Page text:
Showing posts from August, 2022

Moth (Me) by Amber McBride

 If there is a place of existence beyond the reach of words etched on parchment or songs whispered in the wind - Moth (Me) is the in-between of that space of inhaling, closing one's eyes to sit in a moment, and exhaling while opening eyes to the possibilities that invite us in to life. Amber McBride in her novel-in-verse has truly gifted us with glimpses into and beyond the right now, to other realms of the past, present, and future. In this work, this tender poet, parts the curtains, just a bit, between here and there, allowing the readers to feel the presence of those deeply loved, of hearing the melodies of the ancestors, of sitting in the cadence of the trees, of being loved and wanted - deeply, of wanting and hoping - totally, of guiding and shifting - eternally. Moth (Me) is the alternating voice we encounter in this work, met then by her co-sojourner - Sani. In unexpected twists and turns, in dealing with life and loss, with the volcano of emotions of coming-of-age, and of u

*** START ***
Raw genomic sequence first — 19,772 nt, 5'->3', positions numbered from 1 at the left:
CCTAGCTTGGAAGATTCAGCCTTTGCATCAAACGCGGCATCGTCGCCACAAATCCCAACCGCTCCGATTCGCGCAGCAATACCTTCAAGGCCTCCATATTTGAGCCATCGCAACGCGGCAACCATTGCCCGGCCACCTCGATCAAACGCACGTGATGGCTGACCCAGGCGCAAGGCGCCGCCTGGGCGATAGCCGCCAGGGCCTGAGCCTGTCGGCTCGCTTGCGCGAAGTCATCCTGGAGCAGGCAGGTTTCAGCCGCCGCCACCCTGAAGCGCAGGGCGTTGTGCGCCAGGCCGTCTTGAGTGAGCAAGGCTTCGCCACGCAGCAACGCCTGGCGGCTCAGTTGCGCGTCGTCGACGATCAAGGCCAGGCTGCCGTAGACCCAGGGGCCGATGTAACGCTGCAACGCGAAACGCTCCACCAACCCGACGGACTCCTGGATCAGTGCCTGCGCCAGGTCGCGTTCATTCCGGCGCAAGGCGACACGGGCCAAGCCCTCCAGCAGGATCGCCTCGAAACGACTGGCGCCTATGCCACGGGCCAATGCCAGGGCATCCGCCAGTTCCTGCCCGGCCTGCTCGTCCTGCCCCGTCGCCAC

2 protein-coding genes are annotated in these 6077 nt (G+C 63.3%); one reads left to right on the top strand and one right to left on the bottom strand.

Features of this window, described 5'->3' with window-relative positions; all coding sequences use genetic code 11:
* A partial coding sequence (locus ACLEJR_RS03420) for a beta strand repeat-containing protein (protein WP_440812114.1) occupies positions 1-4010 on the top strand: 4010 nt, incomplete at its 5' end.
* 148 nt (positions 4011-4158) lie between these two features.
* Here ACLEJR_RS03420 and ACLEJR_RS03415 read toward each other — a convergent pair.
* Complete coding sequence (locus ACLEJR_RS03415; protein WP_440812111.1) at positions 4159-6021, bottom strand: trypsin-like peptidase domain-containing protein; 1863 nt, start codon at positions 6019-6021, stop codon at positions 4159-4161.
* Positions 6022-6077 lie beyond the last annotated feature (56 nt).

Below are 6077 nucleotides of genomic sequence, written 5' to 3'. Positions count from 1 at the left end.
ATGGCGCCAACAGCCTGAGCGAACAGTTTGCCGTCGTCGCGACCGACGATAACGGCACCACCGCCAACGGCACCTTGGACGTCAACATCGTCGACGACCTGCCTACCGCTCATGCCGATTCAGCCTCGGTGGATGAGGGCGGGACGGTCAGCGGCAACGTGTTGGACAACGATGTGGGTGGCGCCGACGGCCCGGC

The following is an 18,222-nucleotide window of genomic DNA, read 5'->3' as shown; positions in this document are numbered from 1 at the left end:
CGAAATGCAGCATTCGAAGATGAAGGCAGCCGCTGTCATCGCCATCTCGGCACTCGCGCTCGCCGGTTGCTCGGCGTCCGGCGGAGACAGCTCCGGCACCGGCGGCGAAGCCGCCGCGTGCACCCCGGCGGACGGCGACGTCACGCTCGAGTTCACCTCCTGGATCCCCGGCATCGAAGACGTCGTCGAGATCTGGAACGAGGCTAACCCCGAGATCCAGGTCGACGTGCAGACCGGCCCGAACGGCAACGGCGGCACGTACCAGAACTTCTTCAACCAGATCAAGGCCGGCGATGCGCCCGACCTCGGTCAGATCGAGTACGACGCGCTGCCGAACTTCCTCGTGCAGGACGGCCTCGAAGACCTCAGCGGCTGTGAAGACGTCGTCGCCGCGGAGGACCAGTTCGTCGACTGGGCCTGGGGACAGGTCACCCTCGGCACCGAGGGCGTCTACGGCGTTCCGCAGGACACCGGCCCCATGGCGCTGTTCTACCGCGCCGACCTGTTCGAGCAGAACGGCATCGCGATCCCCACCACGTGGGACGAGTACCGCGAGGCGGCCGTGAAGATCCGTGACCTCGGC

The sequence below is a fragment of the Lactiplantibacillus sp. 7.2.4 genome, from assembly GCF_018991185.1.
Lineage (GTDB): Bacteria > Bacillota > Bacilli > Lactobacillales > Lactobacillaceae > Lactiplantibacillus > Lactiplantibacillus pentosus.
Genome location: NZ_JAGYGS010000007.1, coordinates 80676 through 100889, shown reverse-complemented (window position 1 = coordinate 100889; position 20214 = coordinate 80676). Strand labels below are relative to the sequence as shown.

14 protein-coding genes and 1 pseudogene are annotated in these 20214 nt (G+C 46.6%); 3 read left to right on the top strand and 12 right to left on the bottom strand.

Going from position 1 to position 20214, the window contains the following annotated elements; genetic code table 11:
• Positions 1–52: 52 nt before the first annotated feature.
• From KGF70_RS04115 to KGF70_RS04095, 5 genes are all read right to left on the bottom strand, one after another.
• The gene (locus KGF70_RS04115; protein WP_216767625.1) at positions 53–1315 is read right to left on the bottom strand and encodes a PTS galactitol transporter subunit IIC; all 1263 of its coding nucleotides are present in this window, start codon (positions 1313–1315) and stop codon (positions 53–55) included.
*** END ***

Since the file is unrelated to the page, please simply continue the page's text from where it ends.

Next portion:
Caucasia by Danny Senna

 I went through a range of emotions as I read this book, so much so that at times I put it down and picked up a couple non-fiction books to peruse when the summersaults in my stomach became a bit too much. First, let me say that this is a work of creative craftsmanship, so beautifully written. Danzy Senna is a writer's writer. This was her debut that for years, sat on my bookshelf. The cover is what stood out to me. It was on a table at the Saint Louis County Bookfair, an annual gathering of bibliophiles from all over who eagerly filled carts and suitcases with tomes ranging from $1-5, all of them brand new. For years, I've read and reviewed works by Black/African American women.  That is why I picked up the book, placing it on my growing TBR pile, waiting for it to fit into the queue between seminary and teen literary works. This summer, in that steaming space between July and August, waiting on my daughters to figure out how they wanted to get all their stuff over a thousand